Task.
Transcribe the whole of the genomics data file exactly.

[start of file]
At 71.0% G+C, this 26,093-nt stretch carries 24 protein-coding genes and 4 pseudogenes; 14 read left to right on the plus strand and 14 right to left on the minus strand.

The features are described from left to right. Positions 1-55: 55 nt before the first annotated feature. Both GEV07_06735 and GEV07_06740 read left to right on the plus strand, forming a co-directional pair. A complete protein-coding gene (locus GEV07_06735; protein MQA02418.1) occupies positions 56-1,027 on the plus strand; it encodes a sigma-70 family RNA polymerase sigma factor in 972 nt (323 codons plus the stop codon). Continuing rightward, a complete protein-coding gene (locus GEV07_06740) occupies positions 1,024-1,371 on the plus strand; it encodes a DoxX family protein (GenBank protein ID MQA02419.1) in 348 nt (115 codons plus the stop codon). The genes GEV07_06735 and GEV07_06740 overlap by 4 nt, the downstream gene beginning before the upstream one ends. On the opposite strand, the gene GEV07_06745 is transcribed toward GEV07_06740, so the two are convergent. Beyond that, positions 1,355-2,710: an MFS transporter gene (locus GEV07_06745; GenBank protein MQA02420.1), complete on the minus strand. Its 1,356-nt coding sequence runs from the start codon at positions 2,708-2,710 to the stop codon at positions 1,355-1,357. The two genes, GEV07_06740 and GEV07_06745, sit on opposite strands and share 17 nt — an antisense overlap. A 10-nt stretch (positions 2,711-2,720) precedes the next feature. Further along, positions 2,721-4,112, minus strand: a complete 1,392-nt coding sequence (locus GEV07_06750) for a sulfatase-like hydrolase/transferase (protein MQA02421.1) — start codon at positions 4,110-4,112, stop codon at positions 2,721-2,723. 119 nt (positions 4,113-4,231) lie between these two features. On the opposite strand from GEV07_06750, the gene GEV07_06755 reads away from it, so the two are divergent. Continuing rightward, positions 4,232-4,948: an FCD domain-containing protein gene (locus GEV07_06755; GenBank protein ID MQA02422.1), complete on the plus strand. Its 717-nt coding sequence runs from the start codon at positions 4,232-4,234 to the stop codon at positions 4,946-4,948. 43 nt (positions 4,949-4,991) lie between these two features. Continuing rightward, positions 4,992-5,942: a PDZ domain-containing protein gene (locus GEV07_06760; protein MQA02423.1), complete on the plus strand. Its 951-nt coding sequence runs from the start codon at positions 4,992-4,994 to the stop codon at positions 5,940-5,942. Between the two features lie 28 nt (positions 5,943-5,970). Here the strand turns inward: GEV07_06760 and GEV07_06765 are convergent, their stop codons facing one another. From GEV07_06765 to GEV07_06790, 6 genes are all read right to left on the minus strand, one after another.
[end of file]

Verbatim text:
At 71.0% G+C, this 26,093-nt stretch carries 24 protein-coding genes and 4 pseudogenes; 14 read left to right on the plus strand and 14 right to left on the minus strand.

The features are described from left to right. Positions 1-55: 55 nt before the first annotated feature. Both GEV07_06735 and GEV07_06740 read left to right on the plus strand, forming a co-directional pair. A complete protein-coding gene (locus GEV07_06735; protein MQA02418.1) occupies positions 56-1,027 on the plus strand; it encodes a sigma-70 family RNA polymerase sigma factor in 972 nt (323 codons plus the stop codon). Continuing rightward, a complete protein-coding gene (locus GEV07_06740) occupies positions 1,024-1,371 on the plus strand; it encodes a DoxX family protein (GenBank protein ID MQA02419.1) in 348 nt (115 codons plus the stop codon). The genes GEV07_06735 and GEV07_06740 overlap by 4 nt, the downstream gene beginning before the upstream one ends. On the opposite strand, the gene GEV07_06745 is transcribed toward GEV07_06740, so the two are convergent. Beyond that, positions 1,355-2,710: an MFS transporter gene (locus GEV07_06745; GenBank protein MQA02420.1), complete on the minus strand. Its 1,356-nt coding sequence runs from the start codon at positions 2,708-2,710 to the stop codon at positions 1,355-1,357. The two genes, GEV07_06740 and GEV07_06745, sit on opposite strands and share 17 nt — an antisense overlap. A 10-nt stretch (positions 2,711-2,720) precedes the next feature. Further along, positions 2,721-4,112, minus strand: a complete 1,392-nt coding sequence (locus GEV07_06750) for a sulfatase-like hydrolase/transferase (protein MQA02421.1) — start codon at positions 4,110-4,112, stop codon at positions 2,721-2,723. 119 nt (positions 4,113-4,231) lie between these two features. On the opposite strand from GEV07_06750, the gene GEV07_06755 reads away from it, so the two are divergent. Continuing rightward, positions 4,232-4,948: an FCD domain-containing protein gene (locus GEV07_06755; GenBank protein ID MQA02422.1), complete on the plus strand. Its 717-nt coding sequence runs from the start codon at positions 4,232-4,234 to the stop codon at positions 4,946-4,948. 43 nt (positions 4,949-4,991) lie between these two features. Continuing rightward, positions 4,992-5,942: a PDZ domain-containing protein gene (locus GEV07_06760; protein MQA02423.1), complete on the plus strand. Its 951-nt coding sequence runs from the start codon at positions 4,992-4,994 to the stop codon at positions 5,940-5,942. Between the two features lie 28 nt (positions 5,943-5,970). Here the strand turns inward: GEV07_06760 and GEV07_06765 are convergent, their stop codons facing one another. From GEV07_06765 to GEV07_06790, 6 genes are all read right to left on the minus strand, one after another.